MIG Welding Gas from your Cars Exhaust

do you guys think this is possible
what with the high price of bottle rental now and the gas and the surcharge
i thought this may be possible

my car runs on propane
can I suppose, stick a rubber pipe up the exhaust ........have that going to a vapour seperator.....then into a cheap compressor (who knows ...a tire inflater maybe capable) ...........then into bottles .........
how many Min's of hours welding can be/ maybe possibly held in a large- ish bottle at 120 psi
you may get a slightly shitty weld .but who cares its almost free.
exhaust gas analysis of fuels
Exhaust pipe emissions [g/km] Autogas (LPG) Diesel Petrol
Particulates (PM) <0.001 0.040 0.001
Nitrogen Oxides (NOx) 0.04 0.40 0.06
Hydrocarbons (HC) 0.05 0.06 0.08
Greenhouse Gas (CO2)....or welding gas :) 170 170 190
Carbon Monoxide 0.3 0.5 0.6
all the best.markj
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In article

[snipped]
Mark,
What I don't know about welding would fill a very large book, but I do know something about combustion chemistry.
First of all, most of the exhaust gas would be nitrogen - it represents about 79% of the air going in (or over 70% of the mixture) and, apart from a trivial amount converted into NOx, it ain't going anywhere except out the exhaust. AIUI, MIG welding uses CO2 or argon, the latter being preferred, and since the latter is several times as expensive as nitrogen, I deduce there must be a reason nitrogen is not used, probably as it will form nitrides with some metals and hence local changes in hardness. If I understand you correctly, you quote the exhaust figures in g/km; in order to understand what you have got, you really need to look at the gas concentrations in volume %. That would highlight the glaring hole which is mostly the nitrogen.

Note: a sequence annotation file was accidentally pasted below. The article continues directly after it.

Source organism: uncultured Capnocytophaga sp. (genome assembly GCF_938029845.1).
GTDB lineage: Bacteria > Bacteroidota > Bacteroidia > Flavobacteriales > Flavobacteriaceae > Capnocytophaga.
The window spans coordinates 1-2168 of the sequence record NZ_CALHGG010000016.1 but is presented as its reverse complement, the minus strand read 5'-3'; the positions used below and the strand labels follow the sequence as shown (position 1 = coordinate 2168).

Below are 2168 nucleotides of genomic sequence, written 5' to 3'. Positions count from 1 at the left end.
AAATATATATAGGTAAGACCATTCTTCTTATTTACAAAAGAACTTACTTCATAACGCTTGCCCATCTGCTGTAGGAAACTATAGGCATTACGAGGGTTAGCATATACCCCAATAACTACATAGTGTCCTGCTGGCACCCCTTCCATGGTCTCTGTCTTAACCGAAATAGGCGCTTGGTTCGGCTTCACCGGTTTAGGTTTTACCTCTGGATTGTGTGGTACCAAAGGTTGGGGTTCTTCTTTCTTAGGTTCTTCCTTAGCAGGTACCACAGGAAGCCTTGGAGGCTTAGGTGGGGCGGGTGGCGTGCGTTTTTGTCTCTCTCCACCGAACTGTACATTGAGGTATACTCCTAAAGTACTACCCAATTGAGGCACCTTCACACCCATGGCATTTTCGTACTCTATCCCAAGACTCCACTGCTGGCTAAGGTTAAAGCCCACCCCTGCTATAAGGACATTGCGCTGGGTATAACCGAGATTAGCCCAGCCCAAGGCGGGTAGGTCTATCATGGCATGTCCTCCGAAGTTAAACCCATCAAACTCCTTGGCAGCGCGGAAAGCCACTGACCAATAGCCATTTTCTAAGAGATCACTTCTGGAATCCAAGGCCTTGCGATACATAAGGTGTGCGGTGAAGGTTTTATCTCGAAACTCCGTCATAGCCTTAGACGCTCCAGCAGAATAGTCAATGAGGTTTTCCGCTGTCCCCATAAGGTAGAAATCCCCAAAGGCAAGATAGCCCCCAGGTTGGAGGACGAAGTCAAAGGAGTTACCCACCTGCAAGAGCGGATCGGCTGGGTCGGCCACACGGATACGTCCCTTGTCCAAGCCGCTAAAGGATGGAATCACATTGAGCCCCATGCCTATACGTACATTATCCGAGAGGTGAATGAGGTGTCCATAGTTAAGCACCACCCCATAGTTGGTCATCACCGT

Second, there will be some oxygen in the exhaust, from incomplete combustion even if the mixture is exactly stoichiometric. This will obviously be bad news for the weld.
Third, the mixture of water and NOx in the exhaust gas will not do the inside of your pressure bottle a lot of good.
Fourth, the CO in the exhaust would not do you any good if you were welding in a confined space. Some would get oxidised in the arc, but not all.
Sorry to rain on your parade - and give it a go (with suitable precautions), it might work...
David
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David Littlewood

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I was just going on what those results in the table ..said to me .. co2 there is the dominant gas ... ...so is the table wrong ?
and to get rid of some of the nasties ...i could filter the whole lot through those carbon granules you get from aquarium shops.
and wasn't planning on doing it in a confined area ..it would be well ventilated ....more so, than most MOT garages that just have the front doors open ......
The process of welding gives off lots off CO and other poisonous gases anyway.
As for the stuff, that could rot the cylinder ...there's not much sulphur in the gases from an engine run on lpg.......would the carbon granules filter get rid of what there is left of any potential rust agent . ?
all the best.markj
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No (at least I have no reason to think it is), just incomplete - exhaust analysis is looking at pollutant levels; nitrogen and oxygen are not considered pollutants. (Though, with bureaucrats who consider stones dug up from farmers' fields as taxable waste, you never know.)